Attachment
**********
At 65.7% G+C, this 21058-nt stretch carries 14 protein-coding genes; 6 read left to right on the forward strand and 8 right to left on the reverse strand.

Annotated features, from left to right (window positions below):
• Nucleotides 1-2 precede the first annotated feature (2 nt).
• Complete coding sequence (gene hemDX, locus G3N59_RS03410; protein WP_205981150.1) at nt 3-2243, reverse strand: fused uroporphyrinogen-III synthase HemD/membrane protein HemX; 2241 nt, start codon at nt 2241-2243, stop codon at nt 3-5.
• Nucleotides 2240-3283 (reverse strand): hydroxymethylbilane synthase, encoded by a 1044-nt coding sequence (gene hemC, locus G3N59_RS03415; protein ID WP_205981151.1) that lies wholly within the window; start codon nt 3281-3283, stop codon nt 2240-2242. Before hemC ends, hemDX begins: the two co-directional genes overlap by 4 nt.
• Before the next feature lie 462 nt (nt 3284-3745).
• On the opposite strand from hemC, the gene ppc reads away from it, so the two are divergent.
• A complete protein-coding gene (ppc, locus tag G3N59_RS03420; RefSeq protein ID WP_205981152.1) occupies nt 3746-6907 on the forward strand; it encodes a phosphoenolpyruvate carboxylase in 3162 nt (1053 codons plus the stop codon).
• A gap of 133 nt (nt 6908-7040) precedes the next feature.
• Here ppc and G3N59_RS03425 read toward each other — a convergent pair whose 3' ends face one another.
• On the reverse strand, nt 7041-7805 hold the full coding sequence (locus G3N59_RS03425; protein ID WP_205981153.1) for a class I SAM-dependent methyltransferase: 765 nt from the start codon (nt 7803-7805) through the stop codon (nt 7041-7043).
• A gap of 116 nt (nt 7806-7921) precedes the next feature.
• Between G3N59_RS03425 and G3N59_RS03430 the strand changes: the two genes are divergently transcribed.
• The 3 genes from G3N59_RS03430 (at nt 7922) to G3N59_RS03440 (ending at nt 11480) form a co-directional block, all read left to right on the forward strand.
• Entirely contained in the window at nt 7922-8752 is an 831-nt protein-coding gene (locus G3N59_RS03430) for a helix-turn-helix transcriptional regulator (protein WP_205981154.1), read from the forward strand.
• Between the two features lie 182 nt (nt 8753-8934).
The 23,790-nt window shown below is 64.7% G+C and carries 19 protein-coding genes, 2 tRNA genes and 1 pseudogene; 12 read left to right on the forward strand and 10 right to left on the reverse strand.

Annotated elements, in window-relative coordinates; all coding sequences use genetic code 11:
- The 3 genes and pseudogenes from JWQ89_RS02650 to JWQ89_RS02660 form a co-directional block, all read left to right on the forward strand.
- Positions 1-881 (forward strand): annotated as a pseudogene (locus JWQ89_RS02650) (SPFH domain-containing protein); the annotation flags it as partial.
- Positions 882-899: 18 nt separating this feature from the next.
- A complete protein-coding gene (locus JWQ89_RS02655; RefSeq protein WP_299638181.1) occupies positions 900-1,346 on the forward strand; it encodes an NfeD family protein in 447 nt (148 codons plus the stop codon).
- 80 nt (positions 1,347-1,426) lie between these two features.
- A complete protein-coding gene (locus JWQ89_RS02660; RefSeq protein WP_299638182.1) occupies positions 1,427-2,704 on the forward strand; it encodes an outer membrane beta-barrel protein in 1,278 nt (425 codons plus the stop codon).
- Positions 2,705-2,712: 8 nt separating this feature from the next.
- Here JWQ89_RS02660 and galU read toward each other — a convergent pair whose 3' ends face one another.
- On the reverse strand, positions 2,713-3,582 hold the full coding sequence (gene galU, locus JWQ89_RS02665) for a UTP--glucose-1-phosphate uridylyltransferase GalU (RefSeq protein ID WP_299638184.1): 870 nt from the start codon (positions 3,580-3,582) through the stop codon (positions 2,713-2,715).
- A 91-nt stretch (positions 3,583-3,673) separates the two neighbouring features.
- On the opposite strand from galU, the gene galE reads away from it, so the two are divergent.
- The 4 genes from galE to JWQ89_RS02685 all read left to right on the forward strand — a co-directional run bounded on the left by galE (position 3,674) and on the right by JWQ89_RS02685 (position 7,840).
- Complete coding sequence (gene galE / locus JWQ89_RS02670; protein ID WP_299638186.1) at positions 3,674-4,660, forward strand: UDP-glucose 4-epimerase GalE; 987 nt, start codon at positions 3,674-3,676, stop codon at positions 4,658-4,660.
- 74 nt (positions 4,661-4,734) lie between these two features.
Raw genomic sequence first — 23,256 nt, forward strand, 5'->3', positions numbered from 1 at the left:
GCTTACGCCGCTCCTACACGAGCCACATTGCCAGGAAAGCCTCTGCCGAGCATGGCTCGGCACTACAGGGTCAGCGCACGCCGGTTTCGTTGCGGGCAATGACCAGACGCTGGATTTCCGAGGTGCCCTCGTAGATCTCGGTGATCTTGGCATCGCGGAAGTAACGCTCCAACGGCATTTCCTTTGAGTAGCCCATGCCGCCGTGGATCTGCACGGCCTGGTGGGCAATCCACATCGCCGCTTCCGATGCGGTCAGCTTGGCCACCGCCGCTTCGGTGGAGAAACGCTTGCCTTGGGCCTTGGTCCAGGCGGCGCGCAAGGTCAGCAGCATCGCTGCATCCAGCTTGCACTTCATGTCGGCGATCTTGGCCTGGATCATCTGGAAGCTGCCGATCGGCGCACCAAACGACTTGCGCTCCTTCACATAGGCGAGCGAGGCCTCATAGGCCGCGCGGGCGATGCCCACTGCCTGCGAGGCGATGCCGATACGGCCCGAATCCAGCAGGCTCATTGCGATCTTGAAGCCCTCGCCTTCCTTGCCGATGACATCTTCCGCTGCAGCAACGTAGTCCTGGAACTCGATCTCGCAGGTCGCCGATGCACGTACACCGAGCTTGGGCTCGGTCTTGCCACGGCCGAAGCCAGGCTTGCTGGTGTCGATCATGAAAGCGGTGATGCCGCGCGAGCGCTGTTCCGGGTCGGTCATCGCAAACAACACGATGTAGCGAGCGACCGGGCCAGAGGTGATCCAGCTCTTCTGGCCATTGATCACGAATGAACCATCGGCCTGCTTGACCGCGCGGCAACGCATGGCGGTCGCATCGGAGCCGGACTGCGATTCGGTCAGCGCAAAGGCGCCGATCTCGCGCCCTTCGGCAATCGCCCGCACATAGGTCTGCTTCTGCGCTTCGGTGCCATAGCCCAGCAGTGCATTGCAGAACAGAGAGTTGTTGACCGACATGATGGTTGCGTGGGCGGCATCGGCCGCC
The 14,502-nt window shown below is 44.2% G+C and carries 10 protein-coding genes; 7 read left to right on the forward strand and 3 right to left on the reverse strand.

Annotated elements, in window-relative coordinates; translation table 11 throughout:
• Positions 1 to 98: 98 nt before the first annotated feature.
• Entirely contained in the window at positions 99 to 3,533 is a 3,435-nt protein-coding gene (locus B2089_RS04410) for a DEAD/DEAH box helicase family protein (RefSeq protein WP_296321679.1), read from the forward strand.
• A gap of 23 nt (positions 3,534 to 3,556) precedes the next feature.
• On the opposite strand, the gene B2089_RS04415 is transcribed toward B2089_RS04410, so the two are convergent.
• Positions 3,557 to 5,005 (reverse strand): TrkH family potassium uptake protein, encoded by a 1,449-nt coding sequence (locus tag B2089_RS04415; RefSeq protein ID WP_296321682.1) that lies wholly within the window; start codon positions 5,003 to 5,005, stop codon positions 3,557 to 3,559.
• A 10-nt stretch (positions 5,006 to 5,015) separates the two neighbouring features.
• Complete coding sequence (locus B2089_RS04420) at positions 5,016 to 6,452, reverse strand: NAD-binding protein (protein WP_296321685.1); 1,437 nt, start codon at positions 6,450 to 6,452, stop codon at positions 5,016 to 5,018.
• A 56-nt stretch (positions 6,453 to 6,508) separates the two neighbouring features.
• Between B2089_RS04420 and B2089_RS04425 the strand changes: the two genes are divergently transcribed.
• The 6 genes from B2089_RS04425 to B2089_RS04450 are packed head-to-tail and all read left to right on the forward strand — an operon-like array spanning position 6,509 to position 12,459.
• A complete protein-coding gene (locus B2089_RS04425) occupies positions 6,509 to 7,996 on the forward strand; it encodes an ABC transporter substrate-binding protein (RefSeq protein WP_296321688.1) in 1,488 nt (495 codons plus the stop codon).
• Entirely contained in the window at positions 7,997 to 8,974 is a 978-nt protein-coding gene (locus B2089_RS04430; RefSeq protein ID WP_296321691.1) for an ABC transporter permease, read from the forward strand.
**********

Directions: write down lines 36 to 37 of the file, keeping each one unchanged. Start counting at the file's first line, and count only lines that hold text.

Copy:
Annotated elements, in window-relative coordinates; translation table 11 throughout:
• Positions 1 to 98: 98 nt before the first annotated feature.